Population Density Brief

Population: MW 356

This brief compares population density in European countries and looks at the likely trend in that density given projected population growth up to 2080. The UK, and England in particular, is one of the most densely populated parts of Europe. In the map below (Figure 1), the highest density areas are coloured red. Of all major countries, the UK has a particularly high concentration of such high density areas, mostly in England. That concentration is surpassed elsewhere only in Belgium and The Netherlands. The lower population density of most of Germany, of France, and especially of Spain, is apparent.

The data on population and density in Figures 1 and 2 come from Eurostat. The projection data in Figure 3 combine the EUROPOP 2013 based population projections with geographical data from the World Bank, which correspond very closely with that used by Eurostat. These area data exclude large bodies of inland water, which in this selection of countries affects primarily The Netherlands.

Figure 1 Population density, EU countries 2012.

Inspection of the data shows that of the larger countries, The Netherlands (497 persons per square kilometer) and Belgium (367) hold first and second place in respect of population density, with the United Kingdom coming third (Figure 2). Smaller countries such as Malta (far and away the most densely populated country) are excluded from this comparison. If England (not of course a ‘country’) were included in this comparison it would rank second (410).

This rank order will not endure, as these countries have different rates of population growth and their population size is projected to diverge in various ways throughout the century, re-arranging the rank-order in Figure 2.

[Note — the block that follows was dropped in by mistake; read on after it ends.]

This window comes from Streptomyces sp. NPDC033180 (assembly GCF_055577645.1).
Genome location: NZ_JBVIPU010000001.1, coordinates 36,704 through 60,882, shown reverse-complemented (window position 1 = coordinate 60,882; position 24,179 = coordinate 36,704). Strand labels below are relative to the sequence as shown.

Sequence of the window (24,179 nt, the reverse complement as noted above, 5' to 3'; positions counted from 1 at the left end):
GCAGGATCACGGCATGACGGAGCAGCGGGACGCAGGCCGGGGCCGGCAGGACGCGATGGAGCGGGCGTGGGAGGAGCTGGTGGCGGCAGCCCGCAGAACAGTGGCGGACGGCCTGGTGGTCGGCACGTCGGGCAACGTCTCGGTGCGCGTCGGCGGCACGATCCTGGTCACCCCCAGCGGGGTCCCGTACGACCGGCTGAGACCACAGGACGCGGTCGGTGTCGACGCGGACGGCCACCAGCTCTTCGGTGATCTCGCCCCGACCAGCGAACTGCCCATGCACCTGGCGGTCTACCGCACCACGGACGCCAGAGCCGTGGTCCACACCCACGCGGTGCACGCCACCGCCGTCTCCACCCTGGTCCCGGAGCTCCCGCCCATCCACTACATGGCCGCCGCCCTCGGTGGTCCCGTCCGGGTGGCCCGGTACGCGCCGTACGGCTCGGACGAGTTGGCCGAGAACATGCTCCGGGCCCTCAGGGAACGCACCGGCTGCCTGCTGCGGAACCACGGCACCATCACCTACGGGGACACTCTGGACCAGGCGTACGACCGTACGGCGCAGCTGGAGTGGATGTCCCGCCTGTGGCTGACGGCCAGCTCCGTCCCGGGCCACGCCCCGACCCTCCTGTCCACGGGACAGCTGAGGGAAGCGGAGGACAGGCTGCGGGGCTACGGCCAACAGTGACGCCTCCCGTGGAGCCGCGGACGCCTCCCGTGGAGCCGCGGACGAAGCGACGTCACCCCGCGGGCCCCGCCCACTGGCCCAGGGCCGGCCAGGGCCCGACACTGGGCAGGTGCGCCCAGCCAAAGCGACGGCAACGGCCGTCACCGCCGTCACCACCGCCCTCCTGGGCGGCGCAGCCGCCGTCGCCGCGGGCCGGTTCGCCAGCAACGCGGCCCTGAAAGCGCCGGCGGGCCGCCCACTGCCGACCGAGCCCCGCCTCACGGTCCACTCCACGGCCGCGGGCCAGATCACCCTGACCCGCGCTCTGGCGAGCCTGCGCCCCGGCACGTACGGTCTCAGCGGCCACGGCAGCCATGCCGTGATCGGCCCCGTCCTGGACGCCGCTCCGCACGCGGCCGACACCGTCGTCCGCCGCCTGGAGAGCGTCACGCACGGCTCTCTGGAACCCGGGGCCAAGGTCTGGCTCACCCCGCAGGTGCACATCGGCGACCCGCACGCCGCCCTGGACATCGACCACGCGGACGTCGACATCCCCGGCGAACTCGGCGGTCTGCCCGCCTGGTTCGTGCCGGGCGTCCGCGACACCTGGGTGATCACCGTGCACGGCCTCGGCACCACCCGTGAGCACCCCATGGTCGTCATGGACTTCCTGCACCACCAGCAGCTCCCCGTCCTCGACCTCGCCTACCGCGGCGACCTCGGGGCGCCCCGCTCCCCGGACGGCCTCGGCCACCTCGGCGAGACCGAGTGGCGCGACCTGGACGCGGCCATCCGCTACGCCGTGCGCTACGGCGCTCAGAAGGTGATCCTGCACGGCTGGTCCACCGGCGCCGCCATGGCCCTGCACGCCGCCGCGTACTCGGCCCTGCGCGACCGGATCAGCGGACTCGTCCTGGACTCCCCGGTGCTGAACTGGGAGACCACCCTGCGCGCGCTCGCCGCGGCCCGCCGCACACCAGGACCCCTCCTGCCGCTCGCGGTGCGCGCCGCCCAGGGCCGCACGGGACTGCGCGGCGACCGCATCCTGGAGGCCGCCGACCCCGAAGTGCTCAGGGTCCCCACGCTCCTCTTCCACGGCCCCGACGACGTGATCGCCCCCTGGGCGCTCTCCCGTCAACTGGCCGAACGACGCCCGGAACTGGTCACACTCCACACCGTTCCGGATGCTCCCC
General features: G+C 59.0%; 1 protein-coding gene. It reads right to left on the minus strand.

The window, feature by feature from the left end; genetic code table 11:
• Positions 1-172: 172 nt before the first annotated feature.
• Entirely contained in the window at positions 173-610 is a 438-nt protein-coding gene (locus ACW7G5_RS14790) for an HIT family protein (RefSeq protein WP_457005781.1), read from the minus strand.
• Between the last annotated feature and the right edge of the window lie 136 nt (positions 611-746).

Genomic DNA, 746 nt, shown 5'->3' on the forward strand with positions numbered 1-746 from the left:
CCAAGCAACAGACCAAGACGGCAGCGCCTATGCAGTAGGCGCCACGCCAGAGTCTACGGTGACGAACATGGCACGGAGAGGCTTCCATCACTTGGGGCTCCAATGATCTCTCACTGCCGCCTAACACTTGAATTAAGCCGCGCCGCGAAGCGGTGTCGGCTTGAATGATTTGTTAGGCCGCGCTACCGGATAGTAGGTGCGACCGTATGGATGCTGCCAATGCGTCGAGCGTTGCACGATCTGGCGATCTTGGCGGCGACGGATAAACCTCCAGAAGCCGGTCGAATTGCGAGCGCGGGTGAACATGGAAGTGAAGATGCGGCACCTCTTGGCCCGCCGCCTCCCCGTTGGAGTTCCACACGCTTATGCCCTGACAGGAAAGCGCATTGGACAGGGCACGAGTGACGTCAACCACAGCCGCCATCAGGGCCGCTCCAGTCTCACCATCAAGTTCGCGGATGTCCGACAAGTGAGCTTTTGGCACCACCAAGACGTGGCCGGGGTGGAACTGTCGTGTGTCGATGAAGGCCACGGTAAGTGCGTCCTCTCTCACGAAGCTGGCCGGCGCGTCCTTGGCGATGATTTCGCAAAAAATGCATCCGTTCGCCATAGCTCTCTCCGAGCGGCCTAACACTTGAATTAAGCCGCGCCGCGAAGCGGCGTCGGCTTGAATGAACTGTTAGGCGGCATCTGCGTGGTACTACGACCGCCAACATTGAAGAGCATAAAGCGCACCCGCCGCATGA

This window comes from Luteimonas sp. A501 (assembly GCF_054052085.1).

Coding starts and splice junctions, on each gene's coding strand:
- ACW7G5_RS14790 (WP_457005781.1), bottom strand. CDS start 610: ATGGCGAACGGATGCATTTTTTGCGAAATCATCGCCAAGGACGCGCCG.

Figure 2. Persons per square kilometre, larger EU countries 2012. Source: Eurostat.

The projected population density of some of these countries is shown in Figure 3 below. The population projections behind the calculation are those of the medium variant of the Eurostat 2013 projections. The land area is of course assumed to be constant. The projection for England is based upon the ONS 2012 Principal Projection. Eurostat does not provide a projection for England. However its projection for the UK up to 2080 is almost identical to the ONS 2012 PP for the UK. It should be noted that the projections by the ONS are for the years 2021, 2031 etc. not 2020, 2030 as for the Eurostat projections. Projections up to 2080 are , of course, highly adventurous and assume constancy in vital rates and net migration. The last is the most important component and the least easy to project.

According to these projections, England becomes the most highly densely populated ‘country’ among the larger countries of the EU by about mid-century, as future population growth in The Netherlands is projected to be modest. The Belgian rate of growth, and increase in population density, almost equals that of England. UK population density also grows rapidly and that of France increases progressively although from a much lower level. Population density in Germany is projected to fall throughout the period as its population falls, although at the moment, the population of Germany is actually increasing thanks mostly to high immigration from more distressed parts of the EU and the Eurozone. Population density in Italy rises then falls as the population of Italy is more or less sustained by high net immigration. On the Eurostat projections, the UK population size overtakes that of France by 2030 (they are close to begin with) and overtakes that of Germany some time between 2040 and 2050. In respect of the UK and England, these projections assume the continued failure, or the abandonment, of attempts to moderate net migration into the UK.

Figure 3. Projected population density, selected EU countries 2012-2080. Sources; Eurostat, ONS.

EUROPOP 2013 based population projections medium variant.
World Bank World Development Indicators Land Area (sq.km) AG.LND.TOTL.K2
See also UN estimates for all countries 1960 – 2013 using World Bank geographical data http://data.un.org/Data.aspx?d=WDI&f=Indicator_Code%3AAG.SRF.TOTL.K2

9 March, 2015

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